The most significant factor for Republicans as they plan a concerted drive to deny the Democrats a second Obama term emerged in a fascinating detail from a Quinnipiac University Survey released on January 13th. In a provocative question, the pollsters asked 1,647 respondents whether they liked Obama’s policies and whether they liked him “as a person.”
The good news for Republicans: a slight plurality (48 to 46%) said they disliked administration policies. But the bad news showed a huge majority (73%) who said they liked the president personally. Only 19% agreed with the core conservative position, agreeing with the statement “I don’t like Obama as a person and I also don’t like most of his policies.” Even among self-described Republicans, only a minority (41%) said they disliked the president as an individual.
These figures argue the suicidal nature of any political strategy that scoffs at the president’s current calls for a more gracious and uplifting tone in our ongoing policy debates. The key voters who could conceivably facilitate future GOP victories are the nearly one-third of Americans (29%, according to the Quinnipiac Poll) who say they disagree with Obama on policy but like him personally.
The GOP won’t persuade these citizens by suggesting that the president is pursuing a “secret agenda” to wreck the economy, or following the dreaded Saul Alinsky model for socialist takeover, or deliberately undermining American strength because of a deep anti-colonialist “rage” associated with the Kenyan father he hardly knew.
Even conservatives who insist (against logic and evidence) that such dark and conspiratorial motivations accurately characterize this administration must acknowledge at some point that it’s easier to persuade Americans that their leader is wrong than that he is evil. The public will far more readily credit charges of incompetence than they will accept accusations of diabolical intent: after all, incompetence is vastly more common in human affairs than implacable malevolence.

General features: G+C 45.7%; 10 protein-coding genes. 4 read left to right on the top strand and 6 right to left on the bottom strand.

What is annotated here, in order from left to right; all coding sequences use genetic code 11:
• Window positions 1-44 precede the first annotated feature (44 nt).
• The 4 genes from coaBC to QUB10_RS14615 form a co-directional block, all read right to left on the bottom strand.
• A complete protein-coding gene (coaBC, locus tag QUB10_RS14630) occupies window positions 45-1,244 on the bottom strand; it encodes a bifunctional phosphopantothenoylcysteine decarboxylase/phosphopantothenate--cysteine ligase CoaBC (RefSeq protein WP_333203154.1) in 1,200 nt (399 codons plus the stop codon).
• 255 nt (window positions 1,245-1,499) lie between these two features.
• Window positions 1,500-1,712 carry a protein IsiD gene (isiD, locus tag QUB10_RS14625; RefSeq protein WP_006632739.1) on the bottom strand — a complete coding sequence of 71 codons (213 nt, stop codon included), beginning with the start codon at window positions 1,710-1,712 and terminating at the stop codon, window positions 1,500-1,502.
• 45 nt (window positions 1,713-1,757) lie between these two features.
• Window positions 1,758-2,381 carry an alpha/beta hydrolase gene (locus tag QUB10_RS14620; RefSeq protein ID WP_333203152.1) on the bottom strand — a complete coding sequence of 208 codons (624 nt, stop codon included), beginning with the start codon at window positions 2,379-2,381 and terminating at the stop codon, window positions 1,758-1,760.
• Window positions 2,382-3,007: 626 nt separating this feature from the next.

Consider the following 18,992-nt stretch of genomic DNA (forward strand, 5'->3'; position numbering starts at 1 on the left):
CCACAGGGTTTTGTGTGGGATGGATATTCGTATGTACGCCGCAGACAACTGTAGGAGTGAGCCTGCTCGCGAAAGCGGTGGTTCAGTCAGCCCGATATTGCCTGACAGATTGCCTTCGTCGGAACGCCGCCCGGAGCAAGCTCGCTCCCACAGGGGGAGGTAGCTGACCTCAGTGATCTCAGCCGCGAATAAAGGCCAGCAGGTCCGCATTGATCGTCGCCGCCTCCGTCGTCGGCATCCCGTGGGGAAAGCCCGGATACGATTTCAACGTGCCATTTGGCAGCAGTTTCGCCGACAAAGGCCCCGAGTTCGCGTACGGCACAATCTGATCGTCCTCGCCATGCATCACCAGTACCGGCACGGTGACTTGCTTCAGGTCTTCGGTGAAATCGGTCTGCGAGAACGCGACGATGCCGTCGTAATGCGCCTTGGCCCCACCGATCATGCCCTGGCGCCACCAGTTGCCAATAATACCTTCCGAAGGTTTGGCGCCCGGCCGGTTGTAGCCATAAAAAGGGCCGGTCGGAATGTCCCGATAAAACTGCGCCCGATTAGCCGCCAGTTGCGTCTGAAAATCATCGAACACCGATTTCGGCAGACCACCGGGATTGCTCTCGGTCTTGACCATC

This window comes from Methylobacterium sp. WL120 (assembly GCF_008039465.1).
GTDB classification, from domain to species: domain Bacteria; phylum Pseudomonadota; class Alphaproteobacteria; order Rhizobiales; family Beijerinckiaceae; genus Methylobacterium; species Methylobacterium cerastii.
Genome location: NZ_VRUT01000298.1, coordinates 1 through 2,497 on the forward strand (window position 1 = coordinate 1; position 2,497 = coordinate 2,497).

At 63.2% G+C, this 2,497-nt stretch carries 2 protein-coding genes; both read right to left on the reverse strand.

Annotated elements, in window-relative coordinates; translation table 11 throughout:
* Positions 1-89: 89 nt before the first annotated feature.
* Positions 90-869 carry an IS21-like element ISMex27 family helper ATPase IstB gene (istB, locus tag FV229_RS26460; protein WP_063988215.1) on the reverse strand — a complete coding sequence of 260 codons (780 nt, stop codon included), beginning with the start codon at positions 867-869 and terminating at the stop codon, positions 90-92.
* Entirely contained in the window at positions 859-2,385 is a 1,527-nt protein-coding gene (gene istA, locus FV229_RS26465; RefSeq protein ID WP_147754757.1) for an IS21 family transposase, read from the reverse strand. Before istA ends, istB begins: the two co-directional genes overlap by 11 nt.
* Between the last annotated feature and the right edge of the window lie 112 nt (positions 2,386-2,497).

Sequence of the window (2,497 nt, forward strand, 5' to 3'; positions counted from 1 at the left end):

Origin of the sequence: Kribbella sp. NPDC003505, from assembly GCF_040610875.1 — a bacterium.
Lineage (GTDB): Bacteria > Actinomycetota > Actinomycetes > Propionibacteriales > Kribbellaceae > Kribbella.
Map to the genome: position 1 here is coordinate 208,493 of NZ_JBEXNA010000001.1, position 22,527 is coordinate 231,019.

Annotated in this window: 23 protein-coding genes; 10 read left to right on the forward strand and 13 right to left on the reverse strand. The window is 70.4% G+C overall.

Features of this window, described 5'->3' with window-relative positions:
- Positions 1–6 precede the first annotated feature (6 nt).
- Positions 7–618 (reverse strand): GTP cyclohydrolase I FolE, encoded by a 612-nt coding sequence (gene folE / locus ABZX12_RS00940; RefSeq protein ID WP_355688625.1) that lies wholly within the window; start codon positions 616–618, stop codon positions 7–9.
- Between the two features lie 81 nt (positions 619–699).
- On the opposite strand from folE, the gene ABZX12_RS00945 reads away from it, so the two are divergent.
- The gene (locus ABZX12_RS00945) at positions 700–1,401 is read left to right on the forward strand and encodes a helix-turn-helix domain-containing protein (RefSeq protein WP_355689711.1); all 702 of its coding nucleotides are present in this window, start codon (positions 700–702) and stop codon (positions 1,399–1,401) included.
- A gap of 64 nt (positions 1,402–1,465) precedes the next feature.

Moreover, it should be easier to persuade people that the president’s wrong (or inept) on health care and spending than convincing them that he’s knowingly trying to wreck the country to fulfill his nefarious visions as a radical ideologue. Most Americans will stubbornly refuse to impute vicious motives to a familiar and attractive figure who seems like a nice guy and loving family man, and insistently expresses his love of country and his own good intentions. It will be far easier to win over some of the people who currently like Obama policies that these approaches aren’t working than to persuade the massive majority that’s fond of the president that he is actually a bad guy. In public opinion polling, positions on issues shift far more readily and rapidly than responses to personalities.
And what of the Tea Party activists and others who remain deeply convinced of the bad intentions and socialist schemes of the president and his top advisors? They need to realize that in a time of national crisis it’s more important to win elections and legislative battles than to advance abstract arguments about your opponent’s motivations – motivations known ultimately only to God and, perhaps, history.
So when the president says, “civility,” Republicans should respond by saying, “We’ll call your civility and raise you to graciousness—and now let’s get back to working together to fix the mess with health care and taxes.”
By avoiding a protracted debate over political style they can return the public focus to policy substance. And those are the arguments – polite, positive but principled – that conservatives can and must win.
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